(CNSNews.com) – When asked at the White House press briefing today when President Barack Obama first learned about Operation Fast and Furious, White House Press Secretary Jay Carney said that the president had indicated at a press conference in El Salvador earlier this year that he had first learned about the operation when he "read about it" somewhere. Later, however, Carney clarified to CNSNews.com that the president had explained how he learned about Fast and Furious not at the press conference in El Salvador but in an interview with CNN Espanol that had aired that same day, March 22.
In the March 22 interview, Obama said: “There have been problems, you know. I heard on the news about this story that fast and furious, where allegedly guns were being run into Mexico and ATF knew about it but didn't apprehend those who had sent it. Eric Holder has -- the attorney general has been very clear that he knew nothing about this. We had assigned an IG, inspector general, to investigate it.”
At today’s White House briefing, Fox News’ Ed Henry asked about the topic.
Carney replied, “As he [Obama] said in public at a press conference, he heard when he read about it sometime earlier this year. The press conference was in El Salvador when he was on that trip. I don’t have a specific day.”
Carney told CNSNews.com after the briefing that Obama did not speak about it at the press conference, which was held on March 22 in El Salvador. The White House press office clarified that Obama spoke about the matter on CNN Espanol. Carney said he did not have an exact date or month when the president first read about it in the news.
On March 22, Obama also gave an interview to the Spanish-language Univision and was asked about Operation Fast and Furious. The president did not specify when he found out about the botched gun-running operation, only that he was not informed.
“Well, first of all, I did not authorize it,” Obama said on Univision. “Eric Holder, the attorney general, did not authorize it. He’s been very clear that our policy is to catch gun-runners and put them in jail. So, what he’s done is, he’s assigned an IG, an inspector general to investigate what exactly happened here.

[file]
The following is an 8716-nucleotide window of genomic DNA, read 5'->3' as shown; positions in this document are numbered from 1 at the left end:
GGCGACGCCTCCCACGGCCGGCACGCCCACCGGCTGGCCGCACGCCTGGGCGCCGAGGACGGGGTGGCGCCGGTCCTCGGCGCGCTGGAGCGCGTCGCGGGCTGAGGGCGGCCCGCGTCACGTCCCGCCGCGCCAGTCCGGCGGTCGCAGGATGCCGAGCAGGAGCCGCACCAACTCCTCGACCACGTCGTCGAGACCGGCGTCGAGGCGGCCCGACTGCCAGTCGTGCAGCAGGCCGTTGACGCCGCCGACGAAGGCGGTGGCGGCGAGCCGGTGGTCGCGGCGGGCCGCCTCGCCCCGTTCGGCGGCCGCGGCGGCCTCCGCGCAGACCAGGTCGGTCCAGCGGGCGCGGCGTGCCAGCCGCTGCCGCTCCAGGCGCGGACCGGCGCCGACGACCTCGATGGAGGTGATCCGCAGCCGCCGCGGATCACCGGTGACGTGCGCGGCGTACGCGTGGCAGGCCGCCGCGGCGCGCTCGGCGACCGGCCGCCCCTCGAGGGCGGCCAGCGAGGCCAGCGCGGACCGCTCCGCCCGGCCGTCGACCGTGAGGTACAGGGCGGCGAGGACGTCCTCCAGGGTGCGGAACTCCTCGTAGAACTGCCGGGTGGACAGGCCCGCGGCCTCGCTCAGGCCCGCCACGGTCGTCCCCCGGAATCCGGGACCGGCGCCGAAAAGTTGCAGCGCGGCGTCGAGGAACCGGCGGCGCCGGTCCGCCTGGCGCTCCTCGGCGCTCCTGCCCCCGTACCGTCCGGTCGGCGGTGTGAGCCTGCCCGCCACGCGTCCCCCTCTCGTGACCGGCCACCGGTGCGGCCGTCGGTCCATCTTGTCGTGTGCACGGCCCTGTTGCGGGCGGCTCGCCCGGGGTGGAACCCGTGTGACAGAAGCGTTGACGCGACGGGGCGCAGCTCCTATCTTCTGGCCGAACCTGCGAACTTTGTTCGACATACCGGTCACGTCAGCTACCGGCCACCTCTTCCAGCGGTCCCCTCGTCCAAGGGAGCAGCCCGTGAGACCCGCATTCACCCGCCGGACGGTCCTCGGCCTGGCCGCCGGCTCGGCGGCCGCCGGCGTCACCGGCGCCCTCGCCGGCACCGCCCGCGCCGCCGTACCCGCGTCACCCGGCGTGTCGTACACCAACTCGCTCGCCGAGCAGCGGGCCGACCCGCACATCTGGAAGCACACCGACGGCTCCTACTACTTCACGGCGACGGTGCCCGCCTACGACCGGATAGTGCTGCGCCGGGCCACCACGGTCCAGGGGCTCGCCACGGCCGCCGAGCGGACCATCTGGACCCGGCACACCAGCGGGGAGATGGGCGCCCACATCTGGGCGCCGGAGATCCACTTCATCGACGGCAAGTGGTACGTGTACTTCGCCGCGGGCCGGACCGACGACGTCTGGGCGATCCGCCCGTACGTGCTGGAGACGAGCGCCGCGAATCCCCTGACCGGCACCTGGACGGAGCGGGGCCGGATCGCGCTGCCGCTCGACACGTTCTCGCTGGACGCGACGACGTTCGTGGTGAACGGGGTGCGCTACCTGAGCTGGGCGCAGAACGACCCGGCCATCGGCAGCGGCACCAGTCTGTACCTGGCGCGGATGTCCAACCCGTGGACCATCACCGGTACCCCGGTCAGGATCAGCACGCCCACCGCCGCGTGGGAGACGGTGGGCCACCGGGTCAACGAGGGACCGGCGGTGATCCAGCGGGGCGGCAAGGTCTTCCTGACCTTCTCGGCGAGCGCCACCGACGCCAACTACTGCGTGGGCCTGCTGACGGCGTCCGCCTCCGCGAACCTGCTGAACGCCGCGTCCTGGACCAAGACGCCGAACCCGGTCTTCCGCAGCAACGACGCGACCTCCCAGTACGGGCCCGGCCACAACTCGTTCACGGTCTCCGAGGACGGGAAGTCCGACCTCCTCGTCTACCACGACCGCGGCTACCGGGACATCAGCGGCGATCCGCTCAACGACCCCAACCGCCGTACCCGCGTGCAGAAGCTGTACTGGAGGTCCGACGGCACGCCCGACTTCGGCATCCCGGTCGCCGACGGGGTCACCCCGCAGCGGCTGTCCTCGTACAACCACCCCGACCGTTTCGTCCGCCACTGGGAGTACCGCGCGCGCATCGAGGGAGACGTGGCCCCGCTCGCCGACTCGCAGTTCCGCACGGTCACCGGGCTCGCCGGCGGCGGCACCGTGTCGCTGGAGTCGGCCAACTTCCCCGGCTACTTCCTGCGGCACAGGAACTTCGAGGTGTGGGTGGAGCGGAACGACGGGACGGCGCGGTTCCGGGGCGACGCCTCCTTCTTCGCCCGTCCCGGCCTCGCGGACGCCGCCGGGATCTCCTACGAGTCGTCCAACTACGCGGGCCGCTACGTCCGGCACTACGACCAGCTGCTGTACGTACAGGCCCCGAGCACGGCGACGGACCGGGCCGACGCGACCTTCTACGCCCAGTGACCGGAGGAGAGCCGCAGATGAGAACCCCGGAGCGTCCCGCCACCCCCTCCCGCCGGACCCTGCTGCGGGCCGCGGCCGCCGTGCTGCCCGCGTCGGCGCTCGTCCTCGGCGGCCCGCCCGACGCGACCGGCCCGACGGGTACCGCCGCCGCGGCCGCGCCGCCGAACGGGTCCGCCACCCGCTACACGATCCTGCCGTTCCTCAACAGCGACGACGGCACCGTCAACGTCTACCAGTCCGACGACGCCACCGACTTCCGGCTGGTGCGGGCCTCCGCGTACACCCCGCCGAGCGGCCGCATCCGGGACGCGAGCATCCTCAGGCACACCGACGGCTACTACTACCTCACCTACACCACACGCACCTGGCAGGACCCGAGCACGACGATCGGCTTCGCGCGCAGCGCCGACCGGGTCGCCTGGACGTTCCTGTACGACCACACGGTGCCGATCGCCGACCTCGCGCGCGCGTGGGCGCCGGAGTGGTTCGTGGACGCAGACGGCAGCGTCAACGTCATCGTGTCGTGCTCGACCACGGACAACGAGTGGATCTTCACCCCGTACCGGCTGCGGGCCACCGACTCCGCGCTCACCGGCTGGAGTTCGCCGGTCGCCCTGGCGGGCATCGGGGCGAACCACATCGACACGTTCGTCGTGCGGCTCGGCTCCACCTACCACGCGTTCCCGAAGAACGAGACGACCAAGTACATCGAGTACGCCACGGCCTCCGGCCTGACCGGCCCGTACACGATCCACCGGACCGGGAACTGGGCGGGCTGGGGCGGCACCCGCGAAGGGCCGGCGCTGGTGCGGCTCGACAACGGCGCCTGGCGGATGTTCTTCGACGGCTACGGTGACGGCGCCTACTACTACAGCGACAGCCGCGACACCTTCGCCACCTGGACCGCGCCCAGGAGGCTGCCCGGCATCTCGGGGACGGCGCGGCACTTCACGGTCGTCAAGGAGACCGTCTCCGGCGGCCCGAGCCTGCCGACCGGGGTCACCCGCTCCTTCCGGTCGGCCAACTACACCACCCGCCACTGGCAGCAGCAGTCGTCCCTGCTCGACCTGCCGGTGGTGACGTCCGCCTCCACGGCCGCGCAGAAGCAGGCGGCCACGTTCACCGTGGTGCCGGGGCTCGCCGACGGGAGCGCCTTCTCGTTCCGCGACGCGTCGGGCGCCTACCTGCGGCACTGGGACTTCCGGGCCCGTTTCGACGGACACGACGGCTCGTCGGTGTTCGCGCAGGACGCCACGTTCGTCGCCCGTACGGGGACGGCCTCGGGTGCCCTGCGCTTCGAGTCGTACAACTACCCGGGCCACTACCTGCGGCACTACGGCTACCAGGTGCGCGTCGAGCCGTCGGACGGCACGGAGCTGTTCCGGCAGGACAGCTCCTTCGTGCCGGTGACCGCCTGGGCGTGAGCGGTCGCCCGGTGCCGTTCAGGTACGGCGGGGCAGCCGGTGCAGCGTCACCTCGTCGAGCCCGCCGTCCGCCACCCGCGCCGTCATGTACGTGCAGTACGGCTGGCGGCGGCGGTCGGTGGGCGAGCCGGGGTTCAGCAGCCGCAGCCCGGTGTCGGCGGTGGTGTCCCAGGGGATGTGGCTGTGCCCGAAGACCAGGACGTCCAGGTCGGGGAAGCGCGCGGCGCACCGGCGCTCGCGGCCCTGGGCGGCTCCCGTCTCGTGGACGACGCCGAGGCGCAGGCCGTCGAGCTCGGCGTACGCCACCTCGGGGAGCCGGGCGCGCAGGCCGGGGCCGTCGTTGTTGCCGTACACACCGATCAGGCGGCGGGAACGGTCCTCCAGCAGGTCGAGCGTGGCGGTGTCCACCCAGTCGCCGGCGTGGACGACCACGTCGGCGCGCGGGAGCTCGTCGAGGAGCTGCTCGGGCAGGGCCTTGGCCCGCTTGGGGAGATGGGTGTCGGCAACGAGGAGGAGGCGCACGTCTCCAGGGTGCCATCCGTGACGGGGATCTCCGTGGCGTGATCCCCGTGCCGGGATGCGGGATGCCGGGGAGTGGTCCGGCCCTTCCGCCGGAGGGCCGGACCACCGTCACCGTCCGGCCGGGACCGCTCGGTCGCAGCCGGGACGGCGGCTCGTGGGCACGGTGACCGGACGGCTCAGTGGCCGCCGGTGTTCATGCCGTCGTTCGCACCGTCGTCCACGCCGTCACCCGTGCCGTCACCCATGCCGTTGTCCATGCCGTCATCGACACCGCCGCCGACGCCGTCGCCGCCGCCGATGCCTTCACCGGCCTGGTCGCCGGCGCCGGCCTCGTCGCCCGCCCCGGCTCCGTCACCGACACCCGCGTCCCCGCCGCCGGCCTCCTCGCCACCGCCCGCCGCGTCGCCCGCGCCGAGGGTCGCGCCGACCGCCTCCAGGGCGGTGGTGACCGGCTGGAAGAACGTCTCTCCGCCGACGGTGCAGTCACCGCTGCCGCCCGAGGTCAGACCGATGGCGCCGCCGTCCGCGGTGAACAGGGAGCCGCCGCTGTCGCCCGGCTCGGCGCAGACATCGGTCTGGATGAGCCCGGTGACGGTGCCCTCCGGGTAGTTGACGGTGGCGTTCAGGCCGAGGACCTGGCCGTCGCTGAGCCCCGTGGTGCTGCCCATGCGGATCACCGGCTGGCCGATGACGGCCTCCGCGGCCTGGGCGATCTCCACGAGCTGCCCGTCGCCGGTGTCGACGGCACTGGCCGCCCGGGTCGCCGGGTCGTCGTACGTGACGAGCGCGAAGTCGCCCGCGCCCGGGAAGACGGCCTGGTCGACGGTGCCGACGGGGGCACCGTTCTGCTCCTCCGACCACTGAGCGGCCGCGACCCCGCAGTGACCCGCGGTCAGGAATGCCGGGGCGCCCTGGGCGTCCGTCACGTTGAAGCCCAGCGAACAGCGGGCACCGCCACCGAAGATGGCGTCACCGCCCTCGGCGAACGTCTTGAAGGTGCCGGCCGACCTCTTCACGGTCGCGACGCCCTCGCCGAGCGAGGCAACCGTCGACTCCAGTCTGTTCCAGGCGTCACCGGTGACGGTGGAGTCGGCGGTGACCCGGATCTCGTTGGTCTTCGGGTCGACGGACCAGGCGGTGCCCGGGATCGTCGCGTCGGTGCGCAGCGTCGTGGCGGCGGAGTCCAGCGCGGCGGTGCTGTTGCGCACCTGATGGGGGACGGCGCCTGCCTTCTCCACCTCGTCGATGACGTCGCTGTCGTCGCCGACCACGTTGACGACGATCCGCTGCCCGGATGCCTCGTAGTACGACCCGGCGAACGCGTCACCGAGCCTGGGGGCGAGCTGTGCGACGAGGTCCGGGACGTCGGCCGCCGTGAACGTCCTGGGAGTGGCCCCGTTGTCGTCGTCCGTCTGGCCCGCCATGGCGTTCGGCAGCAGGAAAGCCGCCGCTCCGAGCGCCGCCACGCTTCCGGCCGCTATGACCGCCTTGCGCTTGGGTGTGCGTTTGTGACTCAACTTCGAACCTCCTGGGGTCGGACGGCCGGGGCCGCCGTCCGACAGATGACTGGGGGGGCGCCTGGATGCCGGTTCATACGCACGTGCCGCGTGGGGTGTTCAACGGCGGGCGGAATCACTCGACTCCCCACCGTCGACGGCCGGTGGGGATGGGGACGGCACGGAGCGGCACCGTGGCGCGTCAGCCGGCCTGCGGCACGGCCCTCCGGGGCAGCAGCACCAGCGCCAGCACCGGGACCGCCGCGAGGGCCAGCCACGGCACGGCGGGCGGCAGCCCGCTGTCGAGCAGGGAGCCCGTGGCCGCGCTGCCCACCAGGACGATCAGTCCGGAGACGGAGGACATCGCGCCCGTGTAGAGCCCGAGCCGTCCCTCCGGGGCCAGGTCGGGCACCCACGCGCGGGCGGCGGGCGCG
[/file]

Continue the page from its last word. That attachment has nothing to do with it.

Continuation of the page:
The reporter then asked, “So who authorized it?”
Obama said, “Well, we don’t have all the facts. That’s why the IG is in business.”
“And you were not even informed about it?” said the reporter. Obama said, “Absolutely not. This is a pretty big government, the United States government. I’ve got a lot of moving parts.”
“There may be a situation here in which a serious mistake was made,” said Obama. “If that’s the case, then we’ll find -- find out and we’ll hold somebody accountable.”
The Univision reporter then asked, “Mexico was not informed then?” Obama answered, “Well, if I wasn’t informed, I assure you Mexico wasn’t.”
Operation Fast and Furious was a botched gun-sting operation in which the Bureau of Alcohol, Tobacco, Firearms and Explosives (ATF) knowingly allowed guns to flow to Mexican drug cartels. The ATF lost track of most of the near 2,000 guns that it intended to track.
The program that began in September 2009 was halted in December 2010 when two guns from the operation were found at the murder scene of Border Patrol agent Brian Terry. The matter is under investigation by Congress and the Justice Department’s Office of Inspector General.
On June 27, CNSNews.com asked Carney, “Could you tell me what is the exact date that the president learned about the Justice Department ATF operation to allow guns to flow into Mexico?”
Carney eventually answered, “I’ll have to get back to you. I don’t have an exact date for you.”
Carney did not respond June 28 and July 6 follow-up inquiries. CNSNews.com asked again on Wednesday morning, Oct. 5, and received no response.
During a June 29 press conference, a reporter asked Obama, “Fast and Furious, members of Congress and the government of Mexico are still waiting for answers. Are you planning to replace ATF leadership? And when can we expect the results of the current investigation?”
Obama answered, “On the second question, as you know, my attorney general has made clear that he certainly would not have ordered gun-running to be able to pass through into Mexico. The investigation is still pending. I’m not going to comment on a current investigation. I’ve made very clear my views that that would not be an appropriate step by the ATF, and we’ve got to find out how that happened. As soon as the investigation is completed, I think appropriate actions will be taken.”
Newly released documents show Attorney General Eric Holder was informed about the operation in memos from July 2010, which apparently contradicts his May 3 testimony to the House Judiciary Committee, when he said: “I’m not sure of the exact date, but I probably heard about Fast and Furious for the first time over the last few weeks.”
House Judiciary Committee Chairman Lamar Smith (R-Texas) has called for a special counsel to probe whether Holder told Congress the truth when he was under oath.
Carney dismissed the demand and defended Holder.
“The president believes he’s an excellent attorney general and has great confidence in him and we absolutely know that the testimony he gave was consistent and truthful,” Carney said. “A piece of paper in a document that is many, many pages long contained a phrase that discussed nothing about the tactics that are at issue here.”